Broken Bells Bring Me Back To My Roots
Broken Bells are an unlikely group. It consists of James Mercer, former lead singer of The Shins, and underground DJ, producer, and Hip Hop artist, Danger Mouse. Given their backgrounds and musical range, Broken Bells albums don’t follow a defined modern style. Previous albums have explored 80s sounds, especially late-stage new wave. The latest album, Into the Blue, is completely different. Listening to Into the Blue, I’m immediately transported back to my teen years listening to progressive rock, it’s predecessors and variants. Even the name seems like a callback to ELO’s (arguably a pop progressive band) Out of the Blue.
That’s no surprise, many songs on Into the Blue feature ELO type orchestrations layered on top of pop songs. For example, the song “Love on the Run” starts with solo piano, then blossoms into full 70’s style orchestration. So, it’s a pop song with orchestrations layered over it. As the song progresses, we hear sweet tenor vocals and high harmonies. What’s this? Is it an ELO album? No, it’s the Broken Bells. If James Mercer sounded more like Jeff Lynne, one could be fooled.
The album begins with shimmering guitars, drenched in reverb. Lead off and title track “Into the Blue” is a slow mix of sonic layers, often heard in dream pop but especially progressive rock bands such as Yes. Distorted and distant sounding vocals remind me of some of the production tricks used on Pink Floyd’s The Wall. The bell ringing at the end is pure Pink Floyd. “Into the Blue” is followed by “We’re Not in Orbit Yet”. Or are we? Musically at least we seem to be. A mid-tempo pop progressive tune, it reminds me very much of Kansas. The guitar work at the end, however, was so reminiscent of Robert Fripp that it’s like Kansas and King Crimson had a collaboration (they didn’t) and this was it. King Crimson influences pop up later in the slow beat and dramatic tone of “The Chase”.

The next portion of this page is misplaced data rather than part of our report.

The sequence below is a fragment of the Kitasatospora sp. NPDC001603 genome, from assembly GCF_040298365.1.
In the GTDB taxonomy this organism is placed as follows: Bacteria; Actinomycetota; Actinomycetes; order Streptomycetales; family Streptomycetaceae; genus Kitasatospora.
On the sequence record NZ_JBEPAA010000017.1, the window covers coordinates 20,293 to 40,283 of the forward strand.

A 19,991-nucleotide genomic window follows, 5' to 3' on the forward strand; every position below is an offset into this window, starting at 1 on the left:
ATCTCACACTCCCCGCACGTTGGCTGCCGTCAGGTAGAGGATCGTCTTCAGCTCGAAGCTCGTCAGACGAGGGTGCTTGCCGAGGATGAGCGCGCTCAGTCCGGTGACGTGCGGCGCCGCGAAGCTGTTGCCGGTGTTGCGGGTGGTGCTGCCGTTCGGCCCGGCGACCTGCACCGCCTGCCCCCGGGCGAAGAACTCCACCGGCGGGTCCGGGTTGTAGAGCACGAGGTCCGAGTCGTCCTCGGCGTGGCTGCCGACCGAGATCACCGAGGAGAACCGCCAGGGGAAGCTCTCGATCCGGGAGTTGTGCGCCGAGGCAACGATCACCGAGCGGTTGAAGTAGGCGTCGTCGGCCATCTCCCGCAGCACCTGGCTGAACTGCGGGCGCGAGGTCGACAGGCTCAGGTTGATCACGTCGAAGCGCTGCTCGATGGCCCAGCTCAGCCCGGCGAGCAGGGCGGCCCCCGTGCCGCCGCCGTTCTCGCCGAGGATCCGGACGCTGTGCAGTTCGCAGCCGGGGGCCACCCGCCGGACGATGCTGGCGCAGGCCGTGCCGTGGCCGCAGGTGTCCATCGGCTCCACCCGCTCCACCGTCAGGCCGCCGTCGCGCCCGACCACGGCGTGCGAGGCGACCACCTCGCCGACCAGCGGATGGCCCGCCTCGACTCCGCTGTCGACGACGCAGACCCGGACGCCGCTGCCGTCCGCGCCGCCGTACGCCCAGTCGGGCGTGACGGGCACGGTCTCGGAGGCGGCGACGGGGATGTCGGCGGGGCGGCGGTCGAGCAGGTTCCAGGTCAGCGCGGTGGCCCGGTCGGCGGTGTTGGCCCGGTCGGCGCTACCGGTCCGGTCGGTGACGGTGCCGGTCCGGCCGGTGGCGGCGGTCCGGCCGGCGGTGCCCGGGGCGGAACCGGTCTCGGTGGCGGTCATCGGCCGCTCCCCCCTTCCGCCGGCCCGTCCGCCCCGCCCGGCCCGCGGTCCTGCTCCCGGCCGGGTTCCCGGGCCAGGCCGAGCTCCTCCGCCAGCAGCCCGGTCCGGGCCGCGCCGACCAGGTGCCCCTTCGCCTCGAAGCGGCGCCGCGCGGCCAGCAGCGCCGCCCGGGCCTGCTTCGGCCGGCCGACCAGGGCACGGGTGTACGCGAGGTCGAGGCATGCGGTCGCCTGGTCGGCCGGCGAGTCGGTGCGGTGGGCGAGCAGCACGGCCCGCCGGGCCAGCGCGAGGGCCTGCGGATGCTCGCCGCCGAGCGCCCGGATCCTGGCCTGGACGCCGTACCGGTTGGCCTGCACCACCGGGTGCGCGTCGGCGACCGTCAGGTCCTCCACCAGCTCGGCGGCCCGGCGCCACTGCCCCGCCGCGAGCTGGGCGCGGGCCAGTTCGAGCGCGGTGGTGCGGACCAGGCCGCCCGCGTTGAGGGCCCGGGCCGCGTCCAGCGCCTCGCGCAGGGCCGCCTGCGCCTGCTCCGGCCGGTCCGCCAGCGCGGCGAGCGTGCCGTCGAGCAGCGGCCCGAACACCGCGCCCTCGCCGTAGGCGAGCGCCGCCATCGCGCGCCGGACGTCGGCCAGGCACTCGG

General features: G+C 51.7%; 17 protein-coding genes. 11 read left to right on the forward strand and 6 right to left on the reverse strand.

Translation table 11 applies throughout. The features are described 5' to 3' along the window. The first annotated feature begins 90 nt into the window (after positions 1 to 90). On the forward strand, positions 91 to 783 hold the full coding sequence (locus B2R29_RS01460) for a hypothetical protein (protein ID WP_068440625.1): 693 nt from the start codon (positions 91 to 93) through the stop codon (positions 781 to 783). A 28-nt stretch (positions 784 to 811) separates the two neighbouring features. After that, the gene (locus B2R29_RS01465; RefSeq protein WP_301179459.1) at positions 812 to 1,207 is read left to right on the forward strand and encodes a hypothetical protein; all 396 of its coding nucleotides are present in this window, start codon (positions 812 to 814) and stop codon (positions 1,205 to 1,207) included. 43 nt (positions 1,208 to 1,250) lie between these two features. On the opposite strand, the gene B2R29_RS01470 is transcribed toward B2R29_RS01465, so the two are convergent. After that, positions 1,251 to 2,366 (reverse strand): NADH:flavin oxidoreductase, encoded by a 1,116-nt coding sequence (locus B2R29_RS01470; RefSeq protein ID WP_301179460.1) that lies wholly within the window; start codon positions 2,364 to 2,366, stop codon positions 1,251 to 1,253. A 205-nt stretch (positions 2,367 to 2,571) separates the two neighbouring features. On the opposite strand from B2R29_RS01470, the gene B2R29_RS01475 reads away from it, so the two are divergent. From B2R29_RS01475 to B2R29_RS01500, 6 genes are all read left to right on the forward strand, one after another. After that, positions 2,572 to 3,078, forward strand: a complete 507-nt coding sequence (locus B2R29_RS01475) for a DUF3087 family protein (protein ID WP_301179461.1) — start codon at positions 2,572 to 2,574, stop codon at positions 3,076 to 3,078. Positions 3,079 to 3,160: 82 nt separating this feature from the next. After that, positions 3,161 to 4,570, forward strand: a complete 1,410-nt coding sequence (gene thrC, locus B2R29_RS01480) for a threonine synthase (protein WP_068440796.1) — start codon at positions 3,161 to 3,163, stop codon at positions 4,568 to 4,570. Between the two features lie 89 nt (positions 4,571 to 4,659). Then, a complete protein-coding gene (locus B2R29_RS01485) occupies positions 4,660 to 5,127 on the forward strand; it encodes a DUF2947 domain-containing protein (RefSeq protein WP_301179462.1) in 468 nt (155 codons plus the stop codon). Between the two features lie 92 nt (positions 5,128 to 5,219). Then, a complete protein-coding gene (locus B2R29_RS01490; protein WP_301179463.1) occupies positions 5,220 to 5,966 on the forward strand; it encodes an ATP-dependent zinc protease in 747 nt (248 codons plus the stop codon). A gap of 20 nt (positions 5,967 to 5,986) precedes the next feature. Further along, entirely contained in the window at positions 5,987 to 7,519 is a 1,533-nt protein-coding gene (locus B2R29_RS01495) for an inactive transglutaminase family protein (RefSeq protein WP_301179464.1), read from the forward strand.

Into the Blue doesn’t just sit in 1973, though. It moves forward and back in time, mostly within the progressive music arena. “Saturdays”, for example, sounds like 60s proto progressive psychedelia. Sitar-like strings are reminiscent of Family, Strawbs, and especially Kaleidoscope’s “Keep Your Mind Open”. “One Night” sounds more pop than much of what’s on the album, but with 80s progressive flairs. Just like Asia. Just – Like – Asia.
Taken as a whole, Into the Blue is a prog rock album. There are some deviations from the progressive space though. “Invisible Exit” is more like a Beatles ballad or the Beatlesque Shins than what’s on the rest of the album. “Forgotten Boy” reminds me a little of CSNY while “Fade Away” sounds like an 80s song, especially the synths and guitar. It’s more 80s goth, mostly like The Cure, than new wave or 80s pop or dance.
All of these songs have one thing in common – they are at the edge of the mainstream genres, just like progressive rock was in the 70s. This is what makes “Into the Blue” so special. It looks to styles just outside of the conventional. These are songs that are interesting enough and familiar enough to be enjoyed by music lovers. You stretch a little but not too much. Into the Blue is a wonderfully crafted homage to a nearly forgotten type of music. Like progressive rock, it flirts with the mainstream but refuses the compromises that conventional indie or pop insists on. Listen to this album for the nostalgia and for the innovation.